Moreover, we found that young adults with high-stable trajectories of total and externalising problems were more likely to be at work without BEL or to be in NEET. Supporting young adults without BEL to continue education seems beneficial, because a higher educational level increases chances at the labour market.5 ,6 Young adults who are in NEET, but who have achieved a BEL, might be helped with extra support in finding and getting a suitable job. Future research should only focus on young adults who are in NEET due to multiple problems and not on young adults who are in NEET because of a transition, for example, they are in between school and further education.
The present study also showed that trajectories of mental health problems from childhood to young adulthood affect the educational and employment status of young adults. From a life course perspective, it would be interesting to follow-up these young adults into employment. Further research is needed to understand the influence of poor mental health trajectories on future employment outcomes.
Mental health problems started in childhood and were stable over time for the majority of our sample. Young adults with a history of high-stable trajectories of total or externalising problems are more likely to be at work without BEL or in NEET. Early detection and early treatment of mental health problems are important to prevent adverse educational and employment outcomes in later life.
What is already known on this subject?
Mental health problems negatively influence educational and employment outcomes of young adults. To date, little is known about the history of mental health problems when looking at educational and employment outcomes.
What this study adds?
We identified trajectories of mental health problems from childhood to young adulthood and linked them to educational and work outcomes of young adults. Our findings clearly show that high-stable trajectories of mental health, which started in childhood, deteriorate young adults’ future perspectives with regard to educational and employment outcomes. Early detection and treatment of mental health problems are of utmost importance to ensure a smooth transition into the labour market.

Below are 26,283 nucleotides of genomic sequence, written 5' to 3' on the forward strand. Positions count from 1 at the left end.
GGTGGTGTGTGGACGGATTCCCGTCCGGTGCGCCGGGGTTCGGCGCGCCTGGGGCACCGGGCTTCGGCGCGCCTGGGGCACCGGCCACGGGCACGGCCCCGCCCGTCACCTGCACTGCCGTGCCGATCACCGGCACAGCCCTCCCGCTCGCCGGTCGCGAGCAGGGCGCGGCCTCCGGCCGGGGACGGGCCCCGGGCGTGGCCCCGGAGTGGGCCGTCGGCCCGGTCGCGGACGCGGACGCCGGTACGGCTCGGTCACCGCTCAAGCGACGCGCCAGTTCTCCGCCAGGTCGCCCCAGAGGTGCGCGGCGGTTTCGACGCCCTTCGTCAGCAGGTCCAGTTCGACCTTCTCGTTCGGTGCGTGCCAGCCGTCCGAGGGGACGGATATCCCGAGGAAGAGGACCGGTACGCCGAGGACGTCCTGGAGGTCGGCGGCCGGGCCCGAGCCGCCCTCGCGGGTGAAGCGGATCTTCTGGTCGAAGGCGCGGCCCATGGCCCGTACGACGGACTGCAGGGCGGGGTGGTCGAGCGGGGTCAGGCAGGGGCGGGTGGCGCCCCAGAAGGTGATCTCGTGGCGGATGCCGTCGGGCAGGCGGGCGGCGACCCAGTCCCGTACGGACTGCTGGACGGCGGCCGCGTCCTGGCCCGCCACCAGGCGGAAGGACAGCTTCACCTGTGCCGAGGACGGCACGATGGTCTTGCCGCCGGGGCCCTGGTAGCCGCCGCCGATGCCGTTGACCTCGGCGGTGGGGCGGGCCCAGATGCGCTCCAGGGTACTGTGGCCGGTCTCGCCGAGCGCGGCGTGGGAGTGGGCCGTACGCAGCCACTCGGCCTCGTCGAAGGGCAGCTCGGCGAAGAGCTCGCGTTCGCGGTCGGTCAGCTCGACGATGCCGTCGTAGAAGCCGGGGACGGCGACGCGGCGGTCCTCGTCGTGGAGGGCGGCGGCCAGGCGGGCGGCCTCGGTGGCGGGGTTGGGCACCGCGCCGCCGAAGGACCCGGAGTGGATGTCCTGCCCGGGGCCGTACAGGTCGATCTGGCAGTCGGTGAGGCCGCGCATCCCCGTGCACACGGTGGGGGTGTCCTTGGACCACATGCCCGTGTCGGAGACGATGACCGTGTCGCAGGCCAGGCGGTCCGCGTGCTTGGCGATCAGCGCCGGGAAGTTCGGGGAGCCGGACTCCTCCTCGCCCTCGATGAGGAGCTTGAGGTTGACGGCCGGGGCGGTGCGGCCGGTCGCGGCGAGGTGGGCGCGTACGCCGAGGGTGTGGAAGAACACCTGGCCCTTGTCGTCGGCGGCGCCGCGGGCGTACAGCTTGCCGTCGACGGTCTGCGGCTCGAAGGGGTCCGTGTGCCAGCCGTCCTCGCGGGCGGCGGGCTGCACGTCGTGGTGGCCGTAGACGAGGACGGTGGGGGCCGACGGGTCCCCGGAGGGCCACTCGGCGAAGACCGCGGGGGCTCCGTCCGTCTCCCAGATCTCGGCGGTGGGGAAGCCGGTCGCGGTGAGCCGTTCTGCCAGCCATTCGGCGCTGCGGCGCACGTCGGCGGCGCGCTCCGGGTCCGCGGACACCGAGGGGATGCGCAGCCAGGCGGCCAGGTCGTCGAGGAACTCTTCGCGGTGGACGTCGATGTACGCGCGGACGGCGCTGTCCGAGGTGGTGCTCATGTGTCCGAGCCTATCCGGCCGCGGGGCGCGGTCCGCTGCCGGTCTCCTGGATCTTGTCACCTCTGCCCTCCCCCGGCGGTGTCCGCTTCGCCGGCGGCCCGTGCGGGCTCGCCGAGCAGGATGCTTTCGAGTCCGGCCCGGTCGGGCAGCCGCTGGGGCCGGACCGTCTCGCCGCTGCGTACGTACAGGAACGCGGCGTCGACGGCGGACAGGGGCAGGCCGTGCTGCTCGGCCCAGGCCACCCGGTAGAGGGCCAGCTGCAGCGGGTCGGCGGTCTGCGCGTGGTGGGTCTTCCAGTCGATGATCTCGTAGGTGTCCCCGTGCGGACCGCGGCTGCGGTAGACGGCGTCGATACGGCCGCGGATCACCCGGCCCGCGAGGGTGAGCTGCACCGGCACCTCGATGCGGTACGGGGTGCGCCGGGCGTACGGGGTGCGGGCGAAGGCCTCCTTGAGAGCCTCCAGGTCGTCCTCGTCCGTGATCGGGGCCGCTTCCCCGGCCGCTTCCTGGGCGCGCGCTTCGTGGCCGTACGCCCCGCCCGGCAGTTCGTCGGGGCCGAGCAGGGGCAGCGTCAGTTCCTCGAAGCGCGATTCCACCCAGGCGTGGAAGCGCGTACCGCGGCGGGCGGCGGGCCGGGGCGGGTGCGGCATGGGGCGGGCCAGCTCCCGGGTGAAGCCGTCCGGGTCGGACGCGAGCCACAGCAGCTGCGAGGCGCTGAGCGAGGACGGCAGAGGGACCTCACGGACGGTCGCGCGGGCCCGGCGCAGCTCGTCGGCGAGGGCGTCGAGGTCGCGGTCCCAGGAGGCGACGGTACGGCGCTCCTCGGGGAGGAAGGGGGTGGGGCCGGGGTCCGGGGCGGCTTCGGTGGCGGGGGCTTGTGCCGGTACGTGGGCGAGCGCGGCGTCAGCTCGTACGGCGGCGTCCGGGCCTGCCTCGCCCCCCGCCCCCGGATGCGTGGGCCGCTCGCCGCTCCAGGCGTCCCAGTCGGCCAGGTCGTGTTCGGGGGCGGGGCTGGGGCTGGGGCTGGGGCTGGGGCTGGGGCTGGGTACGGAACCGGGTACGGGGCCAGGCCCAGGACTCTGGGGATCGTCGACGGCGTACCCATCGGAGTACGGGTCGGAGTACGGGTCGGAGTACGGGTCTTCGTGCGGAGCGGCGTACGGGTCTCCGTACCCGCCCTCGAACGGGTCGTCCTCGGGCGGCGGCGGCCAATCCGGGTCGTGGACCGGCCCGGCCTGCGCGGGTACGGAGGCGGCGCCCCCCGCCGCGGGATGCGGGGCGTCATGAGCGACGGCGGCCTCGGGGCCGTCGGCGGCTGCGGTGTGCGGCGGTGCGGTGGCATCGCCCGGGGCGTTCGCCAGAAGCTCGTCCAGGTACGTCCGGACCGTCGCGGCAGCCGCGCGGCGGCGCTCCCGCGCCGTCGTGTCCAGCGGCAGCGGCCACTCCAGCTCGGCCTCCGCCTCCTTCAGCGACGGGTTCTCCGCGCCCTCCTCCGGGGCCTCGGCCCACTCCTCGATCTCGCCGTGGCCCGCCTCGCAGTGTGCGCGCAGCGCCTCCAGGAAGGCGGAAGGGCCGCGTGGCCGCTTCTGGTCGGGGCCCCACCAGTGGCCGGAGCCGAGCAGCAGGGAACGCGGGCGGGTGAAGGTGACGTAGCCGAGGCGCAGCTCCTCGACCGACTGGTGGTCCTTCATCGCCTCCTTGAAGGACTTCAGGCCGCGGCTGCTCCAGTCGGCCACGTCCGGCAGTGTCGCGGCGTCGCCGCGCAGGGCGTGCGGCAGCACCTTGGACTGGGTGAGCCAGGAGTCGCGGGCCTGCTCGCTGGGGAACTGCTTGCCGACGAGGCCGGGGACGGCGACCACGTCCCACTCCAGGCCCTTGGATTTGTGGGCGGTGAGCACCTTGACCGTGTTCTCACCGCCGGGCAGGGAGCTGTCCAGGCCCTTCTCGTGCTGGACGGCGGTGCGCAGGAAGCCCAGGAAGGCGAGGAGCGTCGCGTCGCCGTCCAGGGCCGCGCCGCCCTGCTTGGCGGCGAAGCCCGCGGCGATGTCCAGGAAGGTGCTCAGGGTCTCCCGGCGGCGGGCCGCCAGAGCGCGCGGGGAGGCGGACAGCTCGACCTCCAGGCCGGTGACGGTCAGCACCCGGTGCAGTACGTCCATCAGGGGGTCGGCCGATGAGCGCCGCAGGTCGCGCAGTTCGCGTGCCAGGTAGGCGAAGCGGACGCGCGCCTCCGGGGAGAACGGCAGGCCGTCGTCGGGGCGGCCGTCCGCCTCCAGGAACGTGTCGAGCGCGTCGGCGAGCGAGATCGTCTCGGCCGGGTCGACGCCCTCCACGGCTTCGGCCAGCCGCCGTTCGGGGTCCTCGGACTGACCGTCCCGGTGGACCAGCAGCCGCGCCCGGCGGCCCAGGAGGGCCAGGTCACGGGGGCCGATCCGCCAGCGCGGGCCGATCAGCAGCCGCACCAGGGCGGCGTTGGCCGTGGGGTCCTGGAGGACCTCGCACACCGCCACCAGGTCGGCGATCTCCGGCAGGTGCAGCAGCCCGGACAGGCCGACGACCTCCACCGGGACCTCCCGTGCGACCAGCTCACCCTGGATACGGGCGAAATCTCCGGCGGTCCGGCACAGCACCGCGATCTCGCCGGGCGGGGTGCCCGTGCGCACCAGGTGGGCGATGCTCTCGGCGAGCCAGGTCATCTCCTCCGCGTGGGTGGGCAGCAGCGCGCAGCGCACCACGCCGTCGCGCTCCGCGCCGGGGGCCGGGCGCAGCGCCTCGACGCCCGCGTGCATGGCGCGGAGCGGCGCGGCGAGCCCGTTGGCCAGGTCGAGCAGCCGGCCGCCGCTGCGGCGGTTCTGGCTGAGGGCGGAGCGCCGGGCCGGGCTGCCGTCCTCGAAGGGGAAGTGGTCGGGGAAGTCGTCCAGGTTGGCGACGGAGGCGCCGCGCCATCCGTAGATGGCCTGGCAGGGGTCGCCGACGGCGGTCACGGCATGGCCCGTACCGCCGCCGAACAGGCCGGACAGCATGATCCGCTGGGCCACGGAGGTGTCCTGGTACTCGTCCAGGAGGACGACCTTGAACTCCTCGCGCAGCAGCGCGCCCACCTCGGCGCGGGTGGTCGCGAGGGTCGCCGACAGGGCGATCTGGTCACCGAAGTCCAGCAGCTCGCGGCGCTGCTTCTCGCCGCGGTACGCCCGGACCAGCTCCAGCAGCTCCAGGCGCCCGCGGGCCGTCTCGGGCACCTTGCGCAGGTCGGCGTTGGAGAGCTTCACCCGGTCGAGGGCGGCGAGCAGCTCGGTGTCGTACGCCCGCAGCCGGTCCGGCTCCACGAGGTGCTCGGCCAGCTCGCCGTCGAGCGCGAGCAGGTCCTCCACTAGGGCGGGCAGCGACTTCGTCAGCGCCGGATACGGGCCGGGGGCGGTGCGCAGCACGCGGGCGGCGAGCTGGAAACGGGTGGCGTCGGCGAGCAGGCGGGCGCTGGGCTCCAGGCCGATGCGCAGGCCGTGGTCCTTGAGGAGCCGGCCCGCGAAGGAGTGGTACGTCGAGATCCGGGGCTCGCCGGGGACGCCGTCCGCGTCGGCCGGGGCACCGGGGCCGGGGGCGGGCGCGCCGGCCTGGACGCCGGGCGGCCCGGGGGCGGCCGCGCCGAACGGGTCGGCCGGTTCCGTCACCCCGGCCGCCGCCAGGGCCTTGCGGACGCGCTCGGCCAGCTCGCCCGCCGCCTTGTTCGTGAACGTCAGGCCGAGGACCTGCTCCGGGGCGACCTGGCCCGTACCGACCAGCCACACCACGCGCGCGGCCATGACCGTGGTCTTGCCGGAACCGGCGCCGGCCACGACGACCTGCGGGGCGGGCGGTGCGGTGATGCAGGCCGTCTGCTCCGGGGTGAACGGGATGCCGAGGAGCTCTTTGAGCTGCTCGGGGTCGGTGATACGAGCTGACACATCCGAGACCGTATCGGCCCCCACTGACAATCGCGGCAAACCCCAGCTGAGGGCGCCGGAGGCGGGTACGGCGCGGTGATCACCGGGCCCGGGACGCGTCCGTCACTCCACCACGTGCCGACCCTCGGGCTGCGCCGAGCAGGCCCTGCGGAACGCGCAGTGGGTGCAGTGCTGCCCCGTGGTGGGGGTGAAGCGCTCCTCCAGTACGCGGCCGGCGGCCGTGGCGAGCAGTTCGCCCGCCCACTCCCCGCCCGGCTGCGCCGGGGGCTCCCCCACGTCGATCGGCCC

This research is part of the TRacking Adolescents’ Individual Lives Survey (TRAILS). Participating centres of TRAILS include various departments of the University Medical Centre and University of Groningen; the Erasmus University Medical Centre, Rotterdam; the University of Utrecht; the Radboud Medical Centre, Nijmegen; and the Parnassia Bavo group, all in the Netherlands. The authors are grateful to all adolescents, their parents and teachers who participated in this research and to everyone who worked on this project and made it possible.
Contributors KV, UB and SAR conceived the study. KV and JAO analysed the data. FCV supervised the data collection. KV wrote the initial draft. UB and SAR contributed to the conception and design of the initial draft. All authors made substantial contributions to the final draft and approved its submission.
Funding TRAILS has been financially supported by various grants from the Netherlands Organisation for Scientific Research NWO (Medical Research Council programme grant GB-MW 940-38-011; ZonMW Brainpower grant 100-001-004; ZonMw Risk Behavior and Dependence grants 60-60600-97-118; ZonMw Culture and Health grant 261-98-710; Social Sciences Council medium-sized investment grants GBMaGW 480-01-006 and GB-MaGW 480-07-001; Social Sciences Council project grants GB-MaGW 452-04-314 and GB-MaGW 452-06-004; NWO large-sized investment grant 175.010.2003.005; NWO Longitudinal Survey and Panel Funding 481-08-013), the Dutch Ministry of Justice (WODC), the European Science Foundation (EuroSTRESS project FP-006), Biobanking and Biomolecular Resources Research Infrastructure BBMRI-NL (CP 32), and the participating universities.
Competing interests FCV is head of the department of Child and Adolescent Psychiatry at Erasmus MC, which publishes ASEBA materials and from which he receives remuneration.
Ethics approval The Dutch Medical Ethical Committee.
Provenance and peer review Not commissioned; externally peer reviewed.
Data sharing statement TRAILS data of the T1, T2 and T3 measurement waves are deposited in the Data Archiving and Networked Services of the Royal Dutch Academy of Sciences (DANS-KNAW) and can be accessed at http://www.dans.knaw.nl. The T4 measurement wave will become available in this archive in the first half of 2014.